Juliana Hatfield, Beautiful Creature (Zoe/Island): The Juliana Hatfield Three's Become What You Are, with the amazing "Supermodel" and 11 other cool songs I've listened to again and again, is still my favorite of Hatfield's albums. Beautiful Creature is a close second, though. In "Cool Rock Boy," a dark, grungy number that would have fit on Become What You Are, Hatfield sings: "Hey cool rock boy/ What will you take from me, cool rock boy?/ What will you leave me, cool rock boy?/ What will you take from me? Nothing and everything." If you weren't paying attention when "Choose Drugs" begins, you could think it was an upbeat folk-rocker. Listen to the lyrics, and you find that Hatfield is singing about an addict boyfriend who slipped away. "I say it's me or drugs/ You choose drugs," goes the mournful chorus, sadness blowing through the music like a cold wind. Is my infatuation with this album nostalgia for the grunge years, or just the natural response to something good — real good? — Michael Goldberg

The Twilight Singers, Twilight as played by The Twilight Singers (Columbia): One might theorize that Afghan Whigs leader Greg Dulli scared himself when he came up with his masterpiece, the searing Gentlemen, way back in 1993. Since that exhilarating and brutally honest examination of gender relations and the perversity of the male psyche, Dulli and the Whigs have produced consistently excellent work, though nothing to top that high-water mark (perhaps, to be fair, nothing could). Meanwhile the singer-songwriter himself has gone from one trauma to the next: depression, stomach ailments and drug problems a la Kurt Cobain, injuries sustained from barroom altercations, and so on. On this side project, however, Dulli, expertly aided by Whigs alumnus and Howlin' Maggie frontman Harold Chichester, finally stops raging against the darkness and makes his peace with it instead. Eschewing the more raucous, cathartic moments typical of the Whigs, Twilight as played by The Twilight Singers is all about atmosphere, laden with nocturnally jazzy, trip-hop flavored musical settings verging at times on the ambient. Lyrically, we find an uncharacteristically subdued Dulli musing, "I fell far enough to touch the hand of Lucifer / stripped of all his glory" ("King Only"), yet still able to end the proceedings with the simple, upbeat proclamation, "Everything's gonna be alright" ("Twilight"). An album that expands with repeated listenings, Twilight as played by The Twilight Singers is an inspired journey off the beaten musical path. It sounds like the second masterpiece of Greg Dulli's brilliant career. — JW(B)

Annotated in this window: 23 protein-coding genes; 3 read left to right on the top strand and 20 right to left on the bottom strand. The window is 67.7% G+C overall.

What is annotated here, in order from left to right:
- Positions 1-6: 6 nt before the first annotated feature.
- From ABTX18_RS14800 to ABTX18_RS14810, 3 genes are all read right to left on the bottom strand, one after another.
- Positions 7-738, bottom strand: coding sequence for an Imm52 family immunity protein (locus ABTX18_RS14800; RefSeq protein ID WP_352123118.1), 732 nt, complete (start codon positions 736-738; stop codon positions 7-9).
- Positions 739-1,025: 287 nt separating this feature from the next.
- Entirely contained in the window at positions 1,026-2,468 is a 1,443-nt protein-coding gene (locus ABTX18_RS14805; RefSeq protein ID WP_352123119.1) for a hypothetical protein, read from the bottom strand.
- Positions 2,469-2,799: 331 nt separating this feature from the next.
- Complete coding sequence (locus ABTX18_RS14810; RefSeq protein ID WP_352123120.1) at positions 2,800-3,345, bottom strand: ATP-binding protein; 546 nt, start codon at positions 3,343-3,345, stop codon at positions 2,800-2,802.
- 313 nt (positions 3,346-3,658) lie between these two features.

The Mooney Suzuki, People Get Ready (Estrus): People get ready for The Kinks gone louder and harder. This New York City four-piece combines a heavy '60s British-garage influence with a black-clad, mod-rock demeanor. The Rolling Stones-ish "Make My Way" is high-energy rock 'n' soul; "My Dear Persephone" rocks like the Kinks but adds Beatlesque vocals. Shifting gears into the rockabilly "Make You Mine," they shift 'em again for the closing track, "Everytime." It's an Otis Redding-style soul ballad that you'll wish would never end. — JT